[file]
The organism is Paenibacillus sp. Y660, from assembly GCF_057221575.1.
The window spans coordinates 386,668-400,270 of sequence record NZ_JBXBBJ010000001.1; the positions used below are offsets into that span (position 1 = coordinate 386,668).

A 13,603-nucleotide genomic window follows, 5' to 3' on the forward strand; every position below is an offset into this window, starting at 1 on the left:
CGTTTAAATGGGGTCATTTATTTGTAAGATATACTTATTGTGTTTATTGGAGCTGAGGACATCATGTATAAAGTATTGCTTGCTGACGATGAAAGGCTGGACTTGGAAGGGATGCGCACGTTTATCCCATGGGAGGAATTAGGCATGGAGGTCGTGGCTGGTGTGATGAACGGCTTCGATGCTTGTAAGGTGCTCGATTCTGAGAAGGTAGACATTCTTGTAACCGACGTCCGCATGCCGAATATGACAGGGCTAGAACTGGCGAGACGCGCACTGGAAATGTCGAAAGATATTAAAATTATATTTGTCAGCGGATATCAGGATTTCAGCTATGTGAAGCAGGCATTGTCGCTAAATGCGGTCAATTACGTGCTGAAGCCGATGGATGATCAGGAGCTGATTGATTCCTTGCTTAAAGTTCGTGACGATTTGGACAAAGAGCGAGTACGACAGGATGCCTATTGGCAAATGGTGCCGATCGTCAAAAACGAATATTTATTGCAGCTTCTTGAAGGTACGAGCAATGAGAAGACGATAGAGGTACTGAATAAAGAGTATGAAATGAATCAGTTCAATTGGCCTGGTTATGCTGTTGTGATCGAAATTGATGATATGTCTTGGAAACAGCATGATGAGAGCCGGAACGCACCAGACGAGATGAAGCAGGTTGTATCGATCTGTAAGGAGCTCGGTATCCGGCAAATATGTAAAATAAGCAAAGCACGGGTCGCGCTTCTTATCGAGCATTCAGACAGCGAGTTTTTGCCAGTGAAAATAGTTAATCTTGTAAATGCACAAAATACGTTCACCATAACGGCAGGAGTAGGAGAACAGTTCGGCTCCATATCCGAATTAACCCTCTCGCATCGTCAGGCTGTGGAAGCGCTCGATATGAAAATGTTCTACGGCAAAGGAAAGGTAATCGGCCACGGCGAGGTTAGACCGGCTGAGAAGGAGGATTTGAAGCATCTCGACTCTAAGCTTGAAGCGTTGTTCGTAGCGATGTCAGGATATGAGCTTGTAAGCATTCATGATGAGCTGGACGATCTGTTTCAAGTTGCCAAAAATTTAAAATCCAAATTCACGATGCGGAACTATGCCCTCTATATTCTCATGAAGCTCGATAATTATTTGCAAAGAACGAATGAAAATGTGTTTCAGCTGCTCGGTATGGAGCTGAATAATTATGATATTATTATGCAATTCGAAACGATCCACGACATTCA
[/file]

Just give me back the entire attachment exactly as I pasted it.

The organism is Paenibacillus sp. Y660, from assembly GCF_057221575.1.
The window spans coordinates 386,668-400,270 of sequence record NZ_JBXBBJ010000001.1; the positions used below are offsets into that span (position 1 = coordinate 386,668).

A 13,603-nucleotide genomic window follows, 5' to 3' on the forward strand; every position below is an offset into this window, starting at 1 on the left:
CGTTTAAATGGGGTCATTTATTTGTAAGATATACTTATTGTGTTTATTGGAGCTGAGGACATCATGTATAAAGTATTGCTTGCTGACGATGAAAGGCTGGACTTGGAAGGGATGCGCACGTTTATCCCATGGGAGGAATTAGGCATGGAGGTCGTGGCTGGTGTGATGAACGGCTTCGATGCTTGTAAGGTGCTCGATTCTGAGAAGGTAGACATTCTTGTAACCGACGTCCGCATGCCGAATATGACAGGGCTAGAACTGGCGAGACGCGCACTGGAAATGTCGAAAGATATTAAAATTATATTTGTCAGCGGATATCAGGATTTCAGCTATGTGAAGCAGGCATTGTCGCTAAATGCGGTCAATTACGTGCTGAAGCCGATGGATGATCAGGAGCTGATTGATTCCTTGCTTAAAGTTCGTGACGATTTGGACAAAGAGCGAGTACGACAGGATGCCTATTGGCAAATGGTGCCGATCGTCAAAAACGAATATTTATTGCAGCTTCTTGAAGGTACGAGCAATGAGAAGACGATAGAGGTACTGAATAAAGAGTATGAAATGAATCAGTTCAATTGGCCTGGTTATGCTGTTGTGATCGAAATTGATGATATGTCTTGGAAACAGCATGATGAGAGCCGGAACGCACCAGACGAGATGAAGCAGGTTGTATCGATCTGTAAGGAGCTCGGTATCCGGCAAATATGTAAAATAAGCAAAGCACGGGTCGCGCTTCTTATCGAGCATTCAGACAGCGAGTTTTTGCCAGTGAAAATAGTTAATCTTGTAAATGCACAAAATACGTTCACCATAACGGCAGGAGTAGGAGAACAGTTCGGCTCCATATCCGAATTAACCCTCTCGCATCGTCAGGCTGTGGAAGCGCTCGATATGAAAATGTTCTACGGCAAAGGAAAGGTAATCGGCCACGGCGAGGTTAGACCGGCTGAGAAGGAGGATTTGAAGCATCTCGACTCTAAGCTTGAAGCGTTGTTCGTAGCGATGTCAGGATATGAGCTTGTAAGCATTCATGATGAGCTGGACGATCTGTTTCAAGTTGCCAAAAATTTAAAATCCAAATTCACGATGCGGAACTATGCCCTCTATATTCTCATGAAGCTCGATAATTATTTGCAAAGAACGAATGAAAATGTGTTTCAGCTGCTCGGTATGGAGCTGAATAATTATGATATTATTATGCAATTCGAAACGATCCACGACATTCA